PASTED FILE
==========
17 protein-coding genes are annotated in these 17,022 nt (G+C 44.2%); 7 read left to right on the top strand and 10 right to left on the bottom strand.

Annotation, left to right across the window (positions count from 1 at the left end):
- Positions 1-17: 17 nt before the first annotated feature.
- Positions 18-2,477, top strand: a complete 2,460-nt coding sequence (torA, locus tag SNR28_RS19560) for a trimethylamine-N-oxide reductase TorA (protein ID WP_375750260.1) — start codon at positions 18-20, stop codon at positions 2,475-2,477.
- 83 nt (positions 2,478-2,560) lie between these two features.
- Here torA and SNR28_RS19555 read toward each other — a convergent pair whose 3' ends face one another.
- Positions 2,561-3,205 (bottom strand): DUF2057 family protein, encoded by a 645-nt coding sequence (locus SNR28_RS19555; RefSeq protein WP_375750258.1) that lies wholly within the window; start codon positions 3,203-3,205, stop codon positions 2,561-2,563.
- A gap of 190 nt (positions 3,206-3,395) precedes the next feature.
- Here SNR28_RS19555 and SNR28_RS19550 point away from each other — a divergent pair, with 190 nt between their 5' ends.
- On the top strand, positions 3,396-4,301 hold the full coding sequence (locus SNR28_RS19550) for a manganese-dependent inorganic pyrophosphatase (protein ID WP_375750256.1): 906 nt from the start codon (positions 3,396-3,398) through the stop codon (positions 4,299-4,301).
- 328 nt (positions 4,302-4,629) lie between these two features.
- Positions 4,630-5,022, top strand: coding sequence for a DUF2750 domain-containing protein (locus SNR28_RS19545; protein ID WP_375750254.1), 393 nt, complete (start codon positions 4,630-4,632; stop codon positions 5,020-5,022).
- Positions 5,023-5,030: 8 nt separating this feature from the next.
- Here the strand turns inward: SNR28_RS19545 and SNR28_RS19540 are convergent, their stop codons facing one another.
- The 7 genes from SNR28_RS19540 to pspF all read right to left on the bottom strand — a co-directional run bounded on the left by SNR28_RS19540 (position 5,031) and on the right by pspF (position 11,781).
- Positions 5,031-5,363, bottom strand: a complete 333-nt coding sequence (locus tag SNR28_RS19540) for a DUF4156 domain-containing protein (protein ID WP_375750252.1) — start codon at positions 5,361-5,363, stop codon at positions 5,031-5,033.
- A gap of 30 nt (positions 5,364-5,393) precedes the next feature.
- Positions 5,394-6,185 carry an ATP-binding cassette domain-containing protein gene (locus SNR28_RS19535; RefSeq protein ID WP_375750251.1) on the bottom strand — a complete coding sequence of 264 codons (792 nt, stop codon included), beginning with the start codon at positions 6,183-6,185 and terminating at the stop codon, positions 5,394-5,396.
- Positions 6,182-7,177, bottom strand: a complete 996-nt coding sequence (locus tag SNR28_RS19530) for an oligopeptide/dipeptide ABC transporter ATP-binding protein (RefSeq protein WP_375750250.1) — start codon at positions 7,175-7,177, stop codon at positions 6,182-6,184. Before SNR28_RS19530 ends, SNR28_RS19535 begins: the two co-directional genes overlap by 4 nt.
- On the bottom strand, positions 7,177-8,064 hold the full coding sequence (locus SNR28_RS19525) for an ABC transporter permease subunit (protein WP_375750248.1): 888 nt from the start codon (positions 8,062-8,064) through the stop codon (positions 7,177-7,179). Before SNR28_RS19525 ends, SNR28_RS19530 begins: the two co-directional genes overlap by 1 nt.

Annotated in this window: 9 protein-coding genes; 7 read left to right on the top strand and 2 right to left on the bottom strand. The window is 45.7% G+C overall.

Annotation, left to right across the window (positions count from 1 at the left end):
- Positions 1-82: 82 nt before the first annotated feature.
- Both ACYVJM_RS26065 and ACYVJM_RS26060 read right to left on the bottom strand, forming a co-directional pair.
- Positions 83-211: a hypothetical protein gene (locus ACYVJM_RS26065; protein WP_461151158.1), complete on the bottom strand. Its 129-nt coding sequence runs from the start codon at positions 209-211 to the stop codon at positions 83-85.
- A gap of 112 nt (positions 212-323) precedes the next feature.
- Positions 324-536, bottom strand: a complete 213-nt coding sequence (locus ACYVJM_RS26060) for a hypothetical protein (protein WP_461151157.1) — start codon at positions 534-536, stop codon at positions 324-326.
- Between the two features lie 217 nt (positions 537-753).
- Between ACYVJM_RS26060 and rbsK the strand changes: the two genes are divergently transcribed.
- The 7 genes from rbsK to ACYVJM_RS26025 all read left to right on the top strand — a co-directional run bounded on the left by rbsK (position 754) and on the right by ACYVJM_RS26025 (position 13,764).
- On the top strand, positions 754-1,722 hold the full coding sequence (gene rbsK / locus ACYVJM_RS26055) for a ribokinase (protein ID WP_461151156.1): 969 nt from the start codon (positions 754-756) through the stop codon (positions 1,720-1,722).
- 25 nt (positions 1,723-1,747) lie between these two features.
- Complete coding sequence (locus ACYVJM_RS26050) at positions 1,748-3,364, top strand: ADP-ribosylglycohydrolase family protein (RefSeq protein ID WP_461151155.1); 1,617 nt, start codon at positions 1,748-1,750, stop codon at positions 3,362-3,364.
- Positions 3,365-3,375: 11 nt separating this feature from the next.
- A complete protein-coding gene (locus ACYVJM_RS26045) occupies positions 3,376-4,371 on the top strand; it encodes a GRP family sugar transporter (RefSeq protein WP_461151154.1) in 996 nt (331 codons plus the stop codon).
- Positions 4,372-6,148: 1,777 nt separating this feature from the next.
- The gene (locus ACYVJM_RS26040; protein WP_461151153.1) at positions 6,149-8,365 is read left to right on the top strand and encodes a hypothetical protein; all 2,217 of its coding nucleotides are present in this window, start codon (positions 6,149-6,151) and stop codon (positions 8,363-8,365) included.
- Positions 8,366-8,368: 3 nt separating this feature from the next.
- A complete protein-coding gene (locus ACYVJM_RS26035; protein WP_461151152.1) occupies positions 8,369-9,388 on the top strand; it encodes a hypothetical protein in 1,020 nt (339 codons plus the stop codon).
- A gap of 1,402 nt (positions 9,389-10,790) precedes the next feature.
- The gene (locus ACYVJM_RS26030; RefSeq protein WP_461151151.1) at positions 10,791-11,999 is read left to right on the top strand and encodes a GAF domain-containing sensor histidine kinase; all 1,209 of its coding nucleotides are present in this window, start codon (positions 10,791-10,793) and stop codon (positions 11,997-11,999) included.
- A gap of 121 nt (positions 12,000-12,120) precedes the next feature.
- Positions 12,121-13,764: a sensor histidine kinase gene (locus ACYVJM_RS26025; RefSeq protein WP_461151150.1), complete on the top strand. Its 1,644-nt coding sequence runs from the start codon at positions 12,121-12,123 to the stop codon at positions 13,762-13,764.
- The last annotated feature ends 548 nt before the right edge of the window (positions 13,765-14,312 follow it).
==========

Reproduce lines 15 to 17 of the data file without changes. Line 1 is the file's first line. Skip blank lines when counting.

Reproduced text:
- The 7 genes from SNR28_RS19540 to pspF all read right to left on the bottom strand — a co-directional run bounded on the left by SNR28_RS19540 (position 5,031) and on the right by pspF (position 11,781).
- Positions 5,031-5,363, bottom strand: a complete 333-nt coding sequence (locus tag SNR28_RS19540) for a DUF4156 domain-containing protein (protein ID WP_375750252.1) — start codon at positions 5,361-5,363, stop codon at positions 5,031-5,033.
- A gap of 30 nt (positions 5,364-5,393) precedes the next feature.